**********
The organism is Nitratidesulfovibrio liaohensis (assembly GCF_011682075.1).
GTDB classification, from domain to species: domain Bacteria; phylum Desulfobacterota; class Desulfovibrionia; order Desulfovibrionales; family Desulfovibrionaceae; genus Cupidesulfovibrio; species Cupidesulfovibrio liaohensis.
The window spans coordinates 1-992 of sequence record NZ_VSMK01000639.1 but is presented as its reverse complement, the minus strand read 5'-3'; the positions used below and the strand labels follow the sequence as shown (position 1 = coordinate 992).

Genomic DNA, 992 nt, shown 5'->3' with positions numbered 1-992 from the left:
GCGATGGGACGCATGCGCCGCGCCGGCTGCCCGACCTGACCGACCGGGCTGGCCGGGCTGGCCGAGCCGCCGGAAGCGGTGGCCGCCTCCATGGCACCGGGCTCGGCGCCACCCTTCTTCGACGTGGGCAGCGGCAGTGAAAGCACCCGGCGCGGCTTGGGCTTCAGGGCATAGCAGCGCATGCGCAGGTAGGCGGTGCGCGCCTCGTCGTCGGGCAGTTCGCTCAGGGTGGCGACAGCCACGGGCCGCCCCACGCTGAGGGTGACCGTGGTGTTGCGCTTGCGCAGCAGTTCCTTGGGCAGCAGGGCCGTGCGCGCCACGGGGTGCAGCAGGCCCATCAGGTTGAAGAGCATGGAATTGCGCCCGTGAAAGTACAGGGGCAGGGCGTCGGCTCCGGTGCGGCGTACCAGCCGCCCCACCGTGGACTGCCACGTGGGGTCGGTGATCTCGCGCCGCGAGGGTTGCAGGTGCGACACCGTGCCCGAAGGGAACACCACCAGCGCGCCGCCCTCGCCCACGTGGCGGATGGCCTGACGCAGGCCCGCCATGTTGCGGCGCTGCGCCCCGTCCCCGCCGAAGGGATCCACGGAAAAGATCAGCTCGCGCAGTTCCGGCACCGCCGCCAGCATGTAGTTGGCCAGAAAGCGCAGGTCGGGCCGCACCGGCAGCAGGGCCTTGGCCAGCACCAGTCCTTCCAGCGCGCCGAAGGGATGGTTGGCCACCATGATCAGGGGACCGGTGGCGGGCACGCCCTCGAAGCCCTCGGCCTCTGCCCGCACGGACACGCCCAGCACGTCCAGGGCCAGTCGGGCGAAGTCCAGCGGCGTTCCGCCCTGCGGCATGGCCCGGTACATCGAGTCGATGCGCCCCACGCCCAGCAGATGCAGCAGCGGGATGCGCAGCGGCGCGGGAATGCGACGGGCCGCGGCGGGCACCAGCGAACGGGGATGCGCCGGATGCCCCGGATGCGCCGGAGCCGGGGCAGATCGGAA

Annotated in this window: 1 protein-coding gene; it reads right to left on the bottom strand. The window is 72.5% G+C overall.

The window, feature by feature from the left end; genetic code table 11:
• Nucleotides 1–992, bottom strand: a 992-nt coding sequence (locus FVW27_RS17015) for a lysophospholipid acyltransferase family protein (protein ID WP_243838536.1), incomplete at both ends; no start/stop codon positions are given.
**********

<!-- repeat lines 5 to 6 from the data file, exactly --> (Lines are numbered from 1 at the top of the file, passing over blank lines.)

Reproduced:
GCGATGGGACGCATGCGCCGCGCCGGCTGCCCGACCTGACCGACCGGGCTGGCCGGGCTGGCCGAGCCGCCGGAAGCGGTGGCCGCCTCCATGGCACCGGGCTCGGCGCCACCCTTCTTCGACGTGGGCAGCGGCAGTGAAAGCACCCGGCGCGGCTTGGGCTTCAGGGCATAGCAGCGCATGCGCAGGTAGGCGGTGCGCGCCTCGTCGTCGGGCAGTTCGCTCAGGGTGGCGACAGCCACGGGCCGCCCCACGCTGAGGGTGACCGTGGTGTTGCGCTTGCGCAGCAGTTCCTTGGGCAGCAGGGCCGTGCGCGCCACGGGGTGCAGCAGGCCCATCAGGTTGAAGAGCATGGAATTGCGCCCGTGAAAGTACAGGGGCAGGGCGTCGGCTCCGGTGCGGCGTACCAGCCGCCCCACCGTGGACTGCCACGTGGGGTCGGTGATCTCGCGCCGCGAGGGTTGCAGGTGCGACACCGTGCCCGAAGGGAACACCACCAGCGCGCCGCCCTCGCCCACGTGGCGGATGGCCTGACGCAGGCCCGCCATGTTGCGGCGCTGCGCCCCGTCCCCGCCGAAGGGATCCACGGAAAAGATCAGCTCGCGCAGTTCCGGCACCGCCGCCAGCATGTAGTTGGCCAGAAAGCGCAGGTCGGGCCGCACCGGCAGCAGGGCCTTGGCCAGCACCAGTCCTTCCAGCGCGCCGAAGGGATGGTTGGCCACCATGATCAGGGGACCGGTGGCGGGCACGCCCTCGAAGCCCTCGGCCTCTGCCCGCACGGACACGCCCAGCACGTCCAGGGCCAGTCGGGCGAAGTCCAGCGGCGTTCCGCCCTGCGGCATGGCCCGGTACATCGAGTCGATGCGCCCCACGCCCAGCAGATGCAGCAGCGGGATGCGCAGCGGCGCGGGAATGCGACGGGCCGCGGCGGGCACCAGCGAACGGGGATGCGCCGGATGCCCCGGATGCGCCGGAGCCGGGGCAGATCGGAA

Annotated in this window: 1 protein-coding gene; it reads right to left on the bottom strand. The window is 72.5% G+C overall.